The FCS’s regulator, the Farm Credit Administration (FCA), believes that “the decrease in the number of new and outstanding loans was primarily driven by the way System institutions have been tracking loan participations.” Its explanation for such a plunge in numbers is what amounts to a clerical change. Sorry, but reasonable observers don’t buy that.

The Farm Credit System failed YBS farmers in 2018. Fewer YBS farmers received new loans from the Farm Credit System. The YBS farmers who have outstanding loans are now fewer. And for those critical loans of $50,000 or less, the number of loans and number of dollars loaned decreased drastically. Farm Credit failed.

This has all happened while, according to the FCA, the total loan dollar volume (i.e. the amount of money loaned out) has increased by 3.2%. So there’s more money going out in loans – who is actually getting it if it isn’t YBS farmers?

It’s not too hard to find out what kinds of entities benefit from Farm Credit’s expansion – real estate investment trusts (REITs) which own “server farms,” purchasers of luxury properties in Hawaii and multinational corporations that need to shore up their foreign ventures.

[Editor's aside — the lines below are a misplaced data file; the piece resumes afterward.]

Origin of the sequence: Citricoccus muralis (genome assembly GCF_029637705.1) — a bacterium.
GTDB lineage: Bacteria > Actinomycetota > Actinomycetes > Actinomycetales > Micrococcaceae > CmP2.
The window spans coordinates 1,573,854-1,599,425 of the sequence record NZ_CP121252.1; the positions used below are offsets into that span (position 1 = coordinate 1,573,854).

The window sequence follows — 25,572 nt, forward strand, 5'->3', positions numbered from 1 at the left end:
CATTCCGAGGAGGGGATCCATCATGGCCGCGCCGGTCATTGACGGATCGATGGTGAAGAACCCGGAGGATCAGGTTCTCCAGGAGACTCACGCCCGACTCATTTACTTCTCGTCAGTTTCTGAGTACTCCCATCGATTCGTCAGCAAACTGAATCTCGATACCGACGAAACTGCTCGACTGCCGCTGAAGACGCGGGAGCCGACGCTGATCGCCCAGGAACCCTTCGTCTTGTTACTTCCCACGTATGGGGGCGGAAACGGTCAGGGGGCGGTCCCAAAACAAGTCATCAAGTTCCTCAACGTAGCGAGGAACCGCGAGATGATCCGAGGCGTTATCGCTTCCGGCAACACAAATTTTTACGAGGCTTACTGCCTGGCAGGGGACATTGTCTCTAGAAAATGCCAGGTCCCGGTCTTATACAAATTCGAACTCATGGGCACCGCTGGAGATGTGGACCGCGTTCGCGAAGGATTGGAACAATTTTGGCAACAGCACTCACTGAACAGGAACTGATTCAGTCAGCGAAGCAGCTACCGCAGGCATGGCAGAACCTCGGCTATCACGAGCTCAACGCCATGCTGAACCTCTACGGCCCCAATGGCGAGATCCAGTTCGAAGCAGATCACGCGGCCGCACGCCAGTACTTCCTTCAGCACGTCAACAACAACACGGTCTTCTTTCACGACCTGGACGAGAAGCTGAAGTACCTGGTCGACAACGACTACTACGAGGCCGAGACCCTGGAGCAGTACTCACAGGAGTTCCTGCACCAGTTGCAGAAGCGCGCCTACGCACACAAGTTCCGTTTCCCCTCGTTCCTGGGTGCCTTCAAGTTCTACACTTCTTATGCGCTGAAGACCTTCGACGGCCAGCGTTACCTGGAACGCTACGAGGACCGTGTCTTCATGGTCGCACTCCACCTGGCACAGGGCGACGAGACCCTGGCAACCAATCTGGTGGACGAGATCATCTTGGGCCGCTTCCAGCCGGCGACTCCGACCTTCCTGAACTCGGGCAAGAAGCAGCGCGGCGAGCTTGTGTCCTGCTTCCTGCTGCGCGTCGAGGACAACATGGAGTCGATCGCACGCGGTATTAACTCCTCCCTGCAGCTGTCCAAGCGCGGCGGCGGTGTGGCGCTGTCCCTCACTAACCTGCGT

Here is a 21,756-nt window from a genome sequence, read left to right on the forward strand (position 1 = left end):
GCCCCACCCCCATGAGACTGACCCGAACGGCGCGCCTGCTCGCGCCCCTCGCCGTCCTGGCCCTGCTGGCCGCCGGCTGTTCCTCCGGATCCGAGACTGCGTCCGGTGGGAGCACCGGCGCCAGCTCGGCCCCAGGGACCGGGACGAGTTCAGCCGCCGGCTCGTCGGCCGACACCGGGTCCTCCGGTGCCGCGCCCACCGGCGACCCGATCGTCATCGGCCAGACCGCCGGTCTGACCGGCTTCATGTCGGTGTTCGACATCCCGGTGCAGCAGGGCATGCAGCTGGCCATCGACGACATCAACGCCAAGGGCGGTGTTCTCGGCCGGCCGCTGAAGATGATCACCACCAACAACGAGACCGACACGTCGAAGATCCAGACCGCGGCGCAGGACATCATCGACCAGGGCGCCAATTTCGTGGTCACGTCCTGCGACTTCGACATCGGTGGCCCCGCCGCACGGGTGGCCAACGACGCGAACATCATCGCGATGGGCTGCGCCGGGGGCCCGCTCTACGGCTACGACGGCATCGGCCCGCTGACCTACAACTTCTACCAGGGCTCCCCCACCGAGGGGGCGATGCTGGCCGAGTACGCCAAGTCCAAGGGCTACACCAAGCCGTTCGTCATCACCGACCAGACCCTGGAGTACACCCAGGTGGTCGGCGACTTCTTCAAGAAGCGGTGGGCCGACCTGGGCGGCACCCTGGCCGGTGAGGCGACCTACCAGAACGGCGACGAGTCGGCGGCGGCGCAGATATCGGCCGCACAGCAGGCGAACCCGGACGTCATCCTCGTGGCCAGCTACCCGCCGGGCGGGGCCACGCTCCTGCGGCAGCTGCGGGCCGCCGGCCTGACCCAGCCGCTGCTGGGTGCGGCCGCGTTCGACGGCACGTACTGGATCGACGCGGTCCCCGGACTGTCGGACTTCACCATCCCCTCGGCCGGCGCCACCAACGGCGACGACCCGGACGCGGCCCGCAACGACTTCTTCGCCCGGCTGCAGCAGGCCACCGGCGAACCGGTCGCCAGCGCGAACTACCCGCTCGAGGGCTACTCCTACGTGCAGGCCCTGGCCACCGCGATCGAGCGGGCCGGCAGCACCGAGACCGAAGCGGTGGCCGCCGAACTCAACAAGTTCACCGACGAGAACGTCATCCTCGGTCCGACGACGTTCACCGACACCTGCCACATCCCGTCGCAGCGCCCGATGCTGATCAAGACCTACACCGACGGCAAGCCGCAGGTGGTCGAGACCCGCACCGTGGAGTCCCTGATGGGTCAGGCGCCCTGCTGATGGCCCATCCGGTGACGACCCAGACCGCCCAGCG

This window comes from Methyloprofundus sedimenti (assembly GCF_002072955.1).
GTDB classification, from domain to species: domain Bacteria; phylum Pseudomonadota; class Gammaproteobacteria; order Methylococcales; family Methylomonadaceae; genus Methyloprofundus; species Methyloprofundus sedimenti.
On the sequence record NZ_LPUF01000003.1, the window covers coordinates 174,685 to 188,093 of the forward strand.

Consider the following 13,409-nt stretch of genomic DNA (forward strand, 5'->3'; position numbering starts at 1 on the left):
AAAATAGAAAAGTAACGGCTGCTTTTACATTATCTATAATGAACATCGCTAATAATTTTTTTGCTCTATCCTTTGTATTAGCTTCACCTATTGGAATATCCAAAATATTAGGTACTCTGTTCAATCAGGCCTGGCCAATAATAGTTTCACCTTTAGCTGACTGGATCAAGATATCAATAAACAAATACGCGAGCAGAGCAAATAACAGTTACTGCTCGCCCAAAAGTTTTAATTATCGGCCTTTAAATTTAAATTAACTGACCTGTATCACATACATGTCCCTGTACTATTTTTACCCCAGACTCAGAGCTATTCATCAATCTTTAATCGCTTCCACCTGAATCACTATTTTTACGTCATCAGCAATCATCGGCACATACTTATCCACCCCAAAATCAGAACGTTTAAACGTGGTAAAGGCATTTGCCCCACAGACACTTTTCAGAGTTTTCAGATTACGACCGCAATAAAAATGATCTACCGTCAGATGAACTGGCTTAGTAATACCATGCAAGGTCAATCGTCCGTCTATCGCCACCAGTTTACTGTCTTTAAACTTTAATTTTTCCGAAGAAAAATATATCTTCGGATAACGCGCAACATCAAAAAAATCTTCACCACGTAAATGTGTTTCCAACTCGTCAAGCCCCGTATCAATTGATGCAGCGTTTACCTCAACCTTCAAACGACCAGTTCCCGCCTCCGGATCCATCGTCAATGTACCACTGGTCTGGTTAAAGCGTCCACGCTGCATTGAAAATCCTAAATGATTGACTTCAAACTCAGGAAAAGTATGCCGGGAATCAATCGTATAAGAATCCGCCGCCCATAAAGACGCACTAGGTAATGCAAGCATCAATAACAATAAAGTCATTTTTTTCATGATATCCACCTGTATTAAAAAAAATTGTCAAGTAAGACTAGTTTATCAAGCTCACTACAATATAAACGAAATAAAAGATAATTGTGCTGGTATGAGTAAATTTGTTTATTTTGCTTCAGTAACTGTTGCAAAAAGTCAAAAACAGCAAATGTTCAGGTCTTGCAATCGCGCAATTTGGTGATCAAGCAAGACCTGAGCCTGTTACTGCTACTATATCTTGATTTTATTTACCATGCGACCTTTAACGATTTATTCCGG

This is nothing new. The Farm Credit System failed to adequately serve YBS farmers in 2017.

Farm Credit is a GSE. It has a public mission. YBS farmers are a part of the public, and are identified as a part which needs extra support from Farm Credit specifically. Farm Credit has failed to fulfill that mission.

The FCA seems willing to accept and propagate excuses that most wouldn’t swallow. It’s up to Congress to take this issue head-on: more oversight hearings, more inquiries and more explanations. Congress should demand nothing less.